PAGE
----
Wound healing assay was performed to estimate the OS cell migratory activities. The transfected OS cells were plated into a 6-well plate at a density of 5×105 cells/well and two horizontal lines were marked on the back of the well plate. When the confluence of the cells reached 100%, the cells were scratched with a sterile 100 µl pipet tip, and the cells debris was then removed using PBS solution. Following the addition of serum-free medium containing 2% FBS, the cells were placed back into the incubator (37°C, 5% CO2) for 48 h. The migration of the cells was photographed under a microscope with Zen Imaging software at 0, 12, 24 and 48 h after scratching. The percentage of wound healing was determined as described in our previous study (16).

Statistical analysis

Statistical analysis was performed using SPSS 21.0 software (IBM). All data are expressed as the means ± SD. Statistical significance between two groups were analyzed with the Student's t-test. The significance among multiple groups was using one-way ANOVA followed by Tukey's post hoc test. P-values <0.05 were considered to indicate statistically significant differences. Each experiment was carried out in triplicate.

Results

Ski is highly expressed in OS tissues and cell lines

Compared with the osteochondroma tissues, Ski was more highly expressed in the OS tissues. As shown in Fig. 1A and B, Ski was overexpressed in OS tissues, whereas its expression was hardly detected in the osteochondroma tissues by immunohistochemistry. The results of western blot analysis also demonstrated that Ski (the molecular weight of Ski varies between 90 and 132 kDa) increased significantly in the OS sample tissues compared with the osteochondroma samples (Fig. 1C and D). These results indicated that Ski may play an essential role in the tumorigenesis of OS. Thus, we compared Ski expression level in OS cell lines (MG63 and U2OS) with hFOB1.19 normal osteoblast cells. The results of immunofluorescence staining revealed that Ski expression was more abundant in the OS cell lines compared with the osteoblasts (Fig. 2A). Furthermore, western blot analysis confirmed the results again (Fig. 2B).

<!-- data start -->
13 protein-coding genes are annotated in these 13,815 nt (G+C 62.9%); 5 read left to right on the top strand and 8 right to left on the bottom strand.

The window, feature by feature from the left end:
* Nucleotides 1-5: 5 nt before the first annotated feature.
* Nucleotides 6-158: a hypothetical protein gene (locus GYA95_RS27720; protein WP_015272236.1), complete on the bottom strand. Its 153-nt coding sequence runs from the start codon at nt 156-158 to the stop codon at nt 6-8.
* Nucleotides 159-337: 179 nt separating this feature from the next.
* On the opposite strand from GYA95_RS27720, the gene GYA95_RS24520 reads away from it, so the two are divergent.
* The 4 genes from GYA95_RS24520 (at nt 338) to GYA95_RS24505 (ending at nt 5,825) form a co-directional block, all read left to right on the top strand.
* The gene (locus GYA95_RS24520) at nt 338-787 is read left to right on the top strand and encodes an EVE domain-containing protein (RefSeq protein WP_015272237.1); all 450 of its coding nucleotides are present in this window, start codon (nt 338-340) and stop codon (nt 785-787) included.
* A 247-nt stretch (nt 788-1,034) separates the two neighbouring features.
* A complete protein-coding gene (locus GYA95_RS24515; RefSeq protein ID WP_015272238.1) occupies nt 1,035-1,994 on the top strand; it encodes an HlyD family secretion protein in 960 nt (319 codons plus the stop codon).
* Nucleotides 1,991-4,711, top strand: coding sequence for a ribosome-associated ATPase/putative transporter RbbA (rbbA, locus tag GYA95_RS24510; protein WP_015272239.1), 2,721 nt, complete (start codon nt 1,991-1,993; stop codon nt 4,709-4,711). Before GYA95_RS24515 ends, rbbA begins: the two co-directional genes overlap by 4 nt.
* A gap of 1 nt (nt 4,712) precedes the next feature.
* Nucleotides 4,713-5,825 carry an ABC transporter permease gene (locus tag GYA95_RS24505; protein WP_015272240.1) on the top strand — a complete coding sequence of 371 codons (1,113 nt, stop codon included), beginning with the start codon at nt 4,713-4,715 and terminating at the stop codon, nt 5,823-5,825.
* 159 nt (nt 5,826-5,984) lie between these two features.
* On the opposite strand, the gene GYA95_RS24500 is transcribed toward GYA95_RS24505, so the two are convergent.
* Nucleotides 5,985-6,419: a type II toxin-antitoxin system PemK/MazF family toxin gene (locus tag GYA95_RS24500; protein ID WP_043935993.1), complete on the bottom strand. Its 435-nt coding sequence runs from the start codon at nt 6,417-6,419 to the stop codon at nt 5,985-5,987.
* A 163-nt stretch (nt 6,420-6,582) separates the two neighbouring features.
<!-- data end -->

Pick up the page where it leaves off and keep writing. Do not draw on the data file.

Ski knockdown decreases the proliferation of OS cells

In order to examine the role of Ski in OS cells, a specific siRNA (Ski-siRNA) was applied in the OS cell lines, MG63 and U2OS cells. The results indicated that Ski expression was inhibited efficiently in the MG63 and U2OS cells (Fig. 3A and D). Subsequently, CCK-8 assay was performed to investigate the effects of Ski-siRNA on OS cell proliferation. The results revealed that OS cell proliferation was markedly suppressed following transfection with Ski-siRNA at 48 and 72 h in the MG63 cells (P<0.001) compared with the control group and NC-siRNA group (Fig. 3E), and similar results were obtained with the U2-OS cells (Fig. 3F). In addition, EdU kit assay was applied to investigate the OS cell proliferative ability, and the results indicated that the MG63 and U2-OS cell proliferative ability was inhibited significantly following the knockdown of Ski (Fig. 4A-D). Moreover, to further confirm the results mentioned above, the proportions of cell cycle profiles were investigated following transfection with Ski-siRNA by flow cytometry. The results revealed that, the percentage of MG63 cells at the G1 phase increased significantly, while the percentage at the G2/M phase decreased in the Ski-siRNA group compared with the NC-siRNA group (Fig. 4E and G); however, no significant difference was observed in the cells in the S phase. Similar results were obtained for the U2OS cells (Fig. 4F and H). Furthermore, the results of western blot analysis revealed that the expression of proliferation-related proteins, including PCNA, CDK4 and cyclin D1 decreased significantly following transfection with Ski-siRNA in OS cells (Fig. 5). All the above-mentioned results strongly indicate that Ski plays a crucial role in the proliferation of OS cells.

Ski knockdown decreases the migration of OS cells